Missing Persons

Missing Persons (March 2019, Week 3, Day 1)


Remo looked at the poster tacked up on the board in the vestibule of the cafe. It was put on top of other posters, obscuring a notice for an avant guard theatrical experience and part of the phone number for an in-home piano teacher. Checking these boards was the closest Remo let himself get to his past, and he lingered over it every time he came across one. 

“Where are you, Ne-Ne? And what made you leave?” No one answered Remo’s question – he was the only one there to hear it. He shook his head as he pulled himself away from the picture of a fresh-faced young woman and headed into the cafe to take his place in line. 

When you don’t have a job to get in the way of your free time, you get to see the world differently. Spending time behind bars gives you a still different view. Remo’s eyes were always open.  He was friendly enough to get what he wanted, and not so friendly as to take up too much space in anyone’s memories. Anonymity was his security blanket and he never left home without it. 

Remo spotted Ne-Ne before noon. He told himself that he hadn’t been looking for her and that was mostly true. Her picture had been in his mind since seeing it on the board. When she appeared within six feet of him there was a moment where he wondered if he’d willed her to appear. It had always been easy before, so easy that he’d earned the nickname of Magnet back in the day. Remo kept his eye on her while pretending to be engrossed in his book. He didn’t want any trouble.

She didn’t look exactly like the picture anymore. They never do, especially the ones who run. The conservative, girl-next-door haircut had been replaced both in style and color. Where the sweet young thing in the picture had an air of preppiness about her even though you didn’t see anything beyond the collar of her shirt, this version of Ne-Ne was strapped into an outfit that would have made her mother – most mothers – cringe. Remo could see more than these superficial changes between the poster girl and the street-smart young woman before him. Ne-Ne was hungry, and not just for food, with an edge that comes from figuring out how to make choices based on need over want.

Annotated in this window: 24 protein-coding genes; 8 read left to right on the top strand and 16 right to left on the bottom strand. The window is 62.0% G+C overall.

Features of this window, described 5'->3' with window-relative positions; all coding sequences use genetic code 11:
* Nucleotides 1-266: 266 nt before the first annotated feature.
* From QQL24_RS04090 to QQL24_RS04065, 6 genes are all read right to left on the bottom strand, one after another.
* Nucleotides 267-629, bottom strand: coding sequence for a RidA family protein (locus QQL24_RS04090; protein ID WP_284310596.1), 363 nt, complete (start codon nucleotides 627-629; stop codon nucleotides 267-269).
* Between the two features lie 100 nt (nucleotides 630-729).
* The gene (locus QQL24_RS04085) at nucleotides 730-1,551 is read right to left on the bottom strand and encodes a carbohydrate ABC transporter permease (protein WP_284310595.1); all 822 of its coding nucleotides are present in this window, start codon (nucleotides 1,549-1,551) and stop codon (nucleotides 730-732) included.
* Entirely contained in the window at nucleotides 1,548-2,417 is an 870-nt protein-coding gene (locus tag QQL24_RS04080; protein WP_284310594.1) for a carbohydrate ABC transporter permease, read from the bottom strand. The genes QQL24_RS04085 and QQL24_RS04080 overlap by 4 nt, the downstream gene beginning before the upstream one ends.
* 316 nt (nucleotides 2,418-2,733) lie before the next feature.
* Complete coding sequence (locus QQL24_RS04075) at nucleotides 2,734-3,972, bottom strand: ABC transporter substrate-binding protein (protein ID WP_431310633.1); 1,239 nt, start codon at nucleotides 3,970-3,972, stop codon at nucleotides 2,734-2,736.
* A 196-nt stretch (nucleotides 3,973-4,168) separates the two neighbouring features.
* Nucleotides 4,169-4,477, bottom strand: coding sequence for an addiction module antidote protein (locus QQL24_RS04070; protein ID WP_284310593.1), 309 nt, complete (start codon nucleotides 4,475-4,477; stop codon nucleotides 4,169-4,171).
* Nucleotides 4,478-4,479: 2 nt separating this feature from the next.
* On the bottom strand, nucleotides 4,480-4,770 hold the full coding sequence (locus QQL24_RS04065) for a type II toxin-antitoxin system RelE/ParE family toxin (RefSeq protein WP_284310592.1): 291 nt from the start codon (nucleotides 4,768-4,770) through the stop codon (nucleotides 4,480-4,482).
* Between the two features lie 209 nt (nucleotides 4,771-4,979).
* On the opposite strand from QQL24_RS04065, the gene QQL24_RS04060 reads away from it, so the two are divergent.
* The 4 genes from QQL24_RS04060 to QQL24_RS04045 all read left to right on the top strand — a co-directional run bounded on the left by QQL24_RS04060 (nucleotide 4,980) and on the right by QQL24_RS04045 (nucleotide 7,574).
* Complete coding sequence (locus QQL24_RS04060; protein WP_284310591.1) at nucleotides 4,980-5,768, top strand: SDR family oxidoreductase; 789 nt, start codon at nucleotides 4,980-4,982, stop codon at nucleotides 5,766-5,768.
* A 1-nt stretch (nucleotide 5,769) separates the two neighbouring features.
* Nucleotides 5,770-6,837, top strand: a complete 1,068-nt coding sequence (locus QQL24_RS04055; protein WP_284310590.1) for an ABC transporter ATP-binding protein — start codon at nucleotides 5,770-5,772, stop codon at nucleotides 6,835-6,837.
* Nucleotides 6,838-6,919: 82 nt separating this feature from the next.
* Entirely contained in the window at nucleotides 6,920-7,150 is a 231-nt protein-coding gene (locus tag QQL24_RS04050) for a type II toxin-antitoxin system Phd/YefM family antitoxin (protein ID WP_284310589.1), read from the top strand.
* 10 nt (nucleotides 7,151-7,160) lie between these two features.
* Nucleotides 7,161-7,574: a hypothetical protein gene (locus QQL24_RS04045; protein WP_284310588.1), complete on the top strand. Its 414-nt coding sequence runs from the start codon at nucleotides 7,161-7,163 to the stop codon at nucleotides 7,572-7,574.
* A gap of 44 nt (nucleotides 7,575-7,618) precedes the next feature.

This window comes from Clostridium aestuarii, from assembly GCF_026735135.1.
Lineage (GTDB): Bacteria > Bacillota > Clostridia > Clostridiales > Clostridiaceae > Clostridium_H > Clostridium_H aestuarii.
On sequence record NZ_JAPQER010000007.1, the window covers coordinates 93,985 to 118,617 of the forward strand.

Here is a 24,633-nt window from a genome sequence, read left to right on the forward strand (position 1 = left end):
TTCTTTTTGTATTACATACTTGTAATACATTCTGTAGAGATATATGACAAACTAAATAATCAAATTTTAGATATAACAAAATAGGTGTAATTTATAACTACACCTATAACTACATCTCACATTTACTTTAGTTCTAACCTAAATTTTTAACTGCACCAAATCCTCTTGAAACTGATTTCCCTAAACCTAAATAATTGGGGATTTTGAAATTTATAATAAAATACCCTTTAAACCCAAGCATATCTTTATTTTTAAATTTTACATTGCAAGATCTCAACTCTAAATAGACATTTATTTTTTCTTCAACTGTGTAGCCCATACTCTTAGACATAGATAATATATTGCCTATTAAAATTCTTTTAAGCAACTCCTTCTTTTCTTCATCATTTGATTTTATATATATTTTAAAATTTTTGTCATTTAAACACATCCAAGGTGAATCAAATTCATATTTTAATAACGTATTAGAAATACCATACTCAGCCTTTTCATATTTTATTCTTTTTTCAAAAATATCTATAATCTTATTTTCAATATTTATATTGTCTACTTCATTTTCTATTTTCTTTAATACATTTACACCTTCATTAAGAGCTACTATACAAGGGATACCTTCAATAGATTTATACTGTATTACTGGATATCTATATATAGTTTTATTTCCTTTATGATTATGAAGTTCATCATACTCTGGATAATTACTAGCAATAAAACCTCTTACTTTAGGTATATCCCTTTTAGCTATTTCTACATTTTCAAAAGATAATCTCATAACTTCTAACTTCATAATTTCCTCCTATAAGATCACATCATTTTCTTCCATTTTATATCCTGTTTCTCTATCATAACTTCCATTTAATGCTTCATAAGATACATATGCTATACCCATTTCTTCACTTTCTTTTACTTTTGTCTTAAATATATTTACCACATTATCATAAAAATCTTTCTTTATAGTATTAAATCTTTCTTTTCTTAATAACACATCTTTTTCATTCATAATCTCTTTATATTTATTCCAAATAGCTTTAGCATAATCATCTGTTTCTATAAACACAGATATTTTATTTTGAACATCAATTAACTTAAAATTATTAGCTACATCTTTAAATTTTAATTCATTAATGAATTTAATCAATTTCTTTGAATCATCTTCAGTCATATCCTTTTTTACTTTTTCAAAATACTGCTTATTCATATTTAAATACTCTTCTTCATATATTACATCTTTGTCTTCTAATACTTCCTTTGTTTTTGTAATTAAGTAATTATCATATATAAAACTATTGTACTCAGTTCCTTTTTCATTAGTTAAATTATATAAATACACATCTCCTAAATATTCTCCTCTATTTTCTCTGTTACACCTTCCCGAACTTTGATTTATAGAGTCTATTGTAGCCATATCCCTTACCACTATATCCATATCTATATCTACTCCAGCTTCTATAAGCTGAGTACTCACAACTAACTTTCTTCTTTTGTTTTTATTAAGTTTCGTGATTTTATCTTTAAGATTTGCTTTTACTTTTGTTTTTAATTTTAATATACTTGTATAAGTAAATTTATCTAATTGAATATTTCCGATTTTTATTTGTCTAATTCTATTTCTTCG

Remo kept his eyes on the pages of his book while he rolled his shoulders back. He knew how to make hard choices, too. As tempting as Ne-Ne was in this moment he had no interest in taking that many steps backwards. She would move along soon enough. He worked on shifting his imgaginary magnetism over to something that would repel her from him and then laughed out loud at his magical thinking. 

It was the laugh that caught Ne-Ne’s attention. He felt her eyes on him as soon as it rolled out of him.  

7 thoughts on “Missing Persons”

  1. 1. I picked a different one for my first choice but this definitely would be my second choice.
    2. I love that Jessica said the same thing I did (about tough choices).

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